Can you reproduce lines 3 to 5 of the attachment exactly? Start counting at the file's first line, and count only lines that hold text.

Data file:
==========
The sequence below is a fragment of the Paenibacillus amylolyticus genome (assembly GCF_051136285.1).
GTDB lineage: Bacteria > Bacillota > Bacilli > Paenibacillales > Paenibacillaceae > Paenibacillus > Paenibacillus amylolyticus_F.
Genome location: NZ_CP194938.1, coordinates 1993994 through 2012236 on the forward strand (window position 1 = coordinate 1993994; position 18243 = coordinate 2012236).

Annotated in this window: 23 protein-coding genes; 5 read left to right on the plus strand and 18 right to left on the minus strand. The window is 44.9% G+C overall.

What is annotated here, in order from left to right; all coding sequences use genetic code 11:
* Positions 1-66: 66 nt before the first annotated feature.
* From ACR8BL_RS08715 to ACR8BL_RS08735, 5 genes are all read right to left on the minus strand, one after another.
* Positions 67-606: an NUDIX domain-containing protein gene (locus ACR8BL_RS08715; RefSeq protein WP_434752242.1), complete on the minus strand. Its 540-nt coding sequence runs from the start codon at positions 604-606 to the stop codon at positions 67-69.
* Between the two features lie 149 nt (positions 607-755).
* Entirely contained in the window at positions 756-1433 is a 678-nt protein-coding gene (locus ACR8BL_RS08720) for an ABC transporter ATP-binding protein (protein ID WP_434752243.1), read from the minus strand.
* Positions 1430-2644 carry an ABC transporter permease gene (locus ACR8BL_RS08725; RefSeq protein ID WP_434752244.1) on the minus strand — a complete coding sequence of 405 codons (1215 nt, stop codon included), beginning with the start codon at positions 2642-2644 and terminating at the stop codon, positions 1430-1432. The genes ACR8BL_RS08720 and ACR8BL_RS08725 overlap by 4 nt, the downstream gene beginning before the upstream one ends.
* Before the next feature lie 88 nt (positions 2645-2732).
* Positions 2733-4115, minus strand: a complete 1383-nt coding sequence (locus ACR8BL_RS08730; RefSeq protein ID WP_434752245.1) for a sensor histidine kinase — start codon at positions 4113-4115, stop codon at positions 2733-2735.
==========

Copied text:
Genome location: NZ_CP194938.1, coordinates 1993994 through 2012236 on the forward strand (window position 1 = coordinate 1993994; position 18243 = coordinate 2012236).

Annotated in this window: 23 protein-coding genes; 5 read left to right on the plus strand and 18 right to left on the minus strand. The window is 44.9% G+C overall.

What is annotated here, in order from left to right; all coding sequences use genetic code 11: